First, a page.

Home prices in the United States fell by the sharpest annual rate on record in January, and the pace continues to accelerate, although there were a handful of battered metro areas where price declines slowed, according to the Standard & Poor's/Case-Shiller index. The index showed that home prices in 20 major cities tumbled by a record 19% from January 2008. It was the largest decline since the index started in 2000. The 10-city index dropped 19.4%, also a new record.
All 20 cities in the report showed monthly and annual price declines, with 13 posting new annual records. Prices dropped by more than 10 percent in 14 cities. Faring better were Dallas, Denver, and Cleveland, with annual price declines of around 5%.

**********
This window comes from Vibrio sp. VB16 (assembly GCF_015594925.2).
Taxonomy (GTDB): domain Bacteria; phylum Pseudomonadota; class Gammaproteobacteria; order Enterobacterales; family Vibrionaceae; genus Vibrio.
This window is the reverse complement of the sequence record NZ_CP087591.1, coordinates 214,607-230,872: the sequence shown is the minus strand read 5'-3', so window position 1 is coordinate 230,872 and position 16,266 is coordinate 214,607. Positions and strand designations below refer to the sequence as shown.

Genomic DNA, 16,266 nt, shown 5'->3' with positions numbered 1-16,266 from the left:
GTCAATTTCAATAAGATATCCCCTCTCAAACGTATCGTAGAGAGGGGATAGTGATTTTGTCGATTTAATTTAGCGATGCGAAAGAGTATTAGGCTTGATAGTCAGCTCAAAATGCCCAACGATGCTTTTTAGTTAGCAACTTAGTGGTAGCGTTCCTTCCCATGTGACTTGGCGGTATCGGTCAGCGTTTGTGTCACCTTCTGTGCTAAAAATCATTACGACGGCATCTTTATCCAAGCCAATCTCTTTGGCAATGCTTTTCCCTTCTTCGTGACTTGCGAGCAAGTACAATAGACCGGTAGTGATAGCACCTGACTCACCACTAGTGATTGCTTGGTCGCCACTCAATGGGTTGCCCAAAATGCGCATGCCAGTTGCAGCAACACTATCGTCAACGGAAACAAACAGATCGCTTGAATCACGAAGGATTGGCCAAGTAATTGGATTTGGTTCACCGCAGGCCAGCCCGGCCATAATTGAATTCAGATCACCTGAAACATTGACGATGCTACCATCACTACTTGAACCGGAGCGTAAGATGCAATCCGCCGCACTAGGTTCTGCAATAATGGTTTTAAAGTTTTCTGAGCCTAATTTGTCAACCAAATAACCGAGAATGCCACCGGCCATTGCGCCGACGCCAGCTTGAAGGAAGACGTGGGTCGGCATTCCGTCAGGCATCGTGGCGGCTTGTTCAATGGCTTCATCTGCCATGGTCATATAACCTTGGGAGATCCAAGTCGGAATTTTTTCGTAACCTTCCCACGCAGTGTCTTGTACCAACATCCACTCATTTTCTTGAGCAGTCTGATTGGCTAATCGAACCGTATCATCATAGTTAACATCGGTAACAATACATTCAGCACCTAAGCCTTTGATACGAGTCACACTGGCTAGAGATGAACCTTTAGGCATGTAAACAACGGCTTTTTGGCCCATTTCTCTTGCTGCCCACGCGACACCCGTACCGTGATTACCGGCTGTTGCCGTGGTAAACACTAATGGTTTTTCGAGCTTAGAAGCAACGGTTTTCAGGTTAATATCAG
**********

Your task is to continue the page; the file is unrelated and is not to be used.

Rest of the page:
"There are very few bright spots that one can see in the data," David Blitzer, chairman of S&P's index committee, said in a statement. "Most of the nation appears to remain on a downward path."
In the Cleveland, Los Angeles, Las Vegas, and Washington D.C. metro areas, annual price declines eased somewhat. Meanwhile, six cities, including Minneapolis, Charlotte, Seattle, and New York, showed smaller price declines in January compared with December.
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